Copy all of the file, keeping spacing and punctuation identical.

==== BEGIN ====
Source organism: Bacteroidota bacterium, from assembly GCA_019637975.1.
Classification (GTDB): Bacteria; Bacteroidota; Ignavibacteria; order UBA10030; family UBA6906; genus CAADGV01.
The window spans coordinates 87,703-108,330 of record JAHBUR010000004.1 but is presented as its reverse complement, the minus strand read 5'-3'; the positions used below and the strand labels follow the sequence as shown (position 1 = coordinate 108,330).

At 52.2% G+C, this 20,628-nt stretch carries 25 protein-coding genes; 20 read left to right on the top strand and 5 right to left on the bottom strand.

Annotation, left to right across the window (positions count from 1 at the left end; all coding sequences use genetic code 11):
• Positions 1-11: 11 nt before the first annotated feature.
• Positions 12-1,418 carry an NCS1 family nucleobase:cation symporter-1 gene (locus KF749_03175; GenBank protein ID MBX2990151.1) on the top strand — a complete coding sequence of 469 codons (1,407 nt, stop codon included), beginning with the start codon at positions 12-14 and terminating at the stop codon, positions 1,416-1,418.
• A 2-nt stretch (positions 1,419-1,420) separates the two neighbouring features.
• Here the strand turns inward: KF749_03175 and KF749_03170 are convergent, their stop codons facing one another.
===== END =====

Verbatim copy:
Source organism: Bacteroidota bacterium, from assembly GCA_019637975.1.
Classification (GTDB): Bacteria; Bacteroidota; Ignavibacteria; order UBA10030; family UBA6906; genus CAADGV01.
The window spans coordinates 87,703-108,330 of record JAHBUR010000004.1 but is presented as its reverse complement, the minus strand read 5'-3'; the positions used below and the strand labels follow the sequence as shown (position 1 = coordinate 108,330).

At 52.2% G+C, this 20,628-nt stretch carries 25 protein-coding genes; 20 read left to right on the top strand and 5 right to left on the bottom strand.

Annotation, left to right across the window (positions count from 1 at the left end; all coding sequences use genetic code 11):
• Positions 1-11: 11 nt before the first annotated feature.
• Positions 12-1,418 carry an NCS1 family nucleobase:cation symporter-1 gene (locus KF749_03175; GenBank protein ID MBX2990151.1) on the top strand — a complete coding sequence of 469 codons (1,407 nt, stop codon included), beginning with the start codon at positions 12-14 and terminating at the stop codon, positions 1,416-1,418.
• A 2-nt stretch (positions 1,419-1,420) separates the two neighbouring features.
• Here the strand turns inward: KF749_03175 and KF749_03170 are convergent, their stop codons facing one another.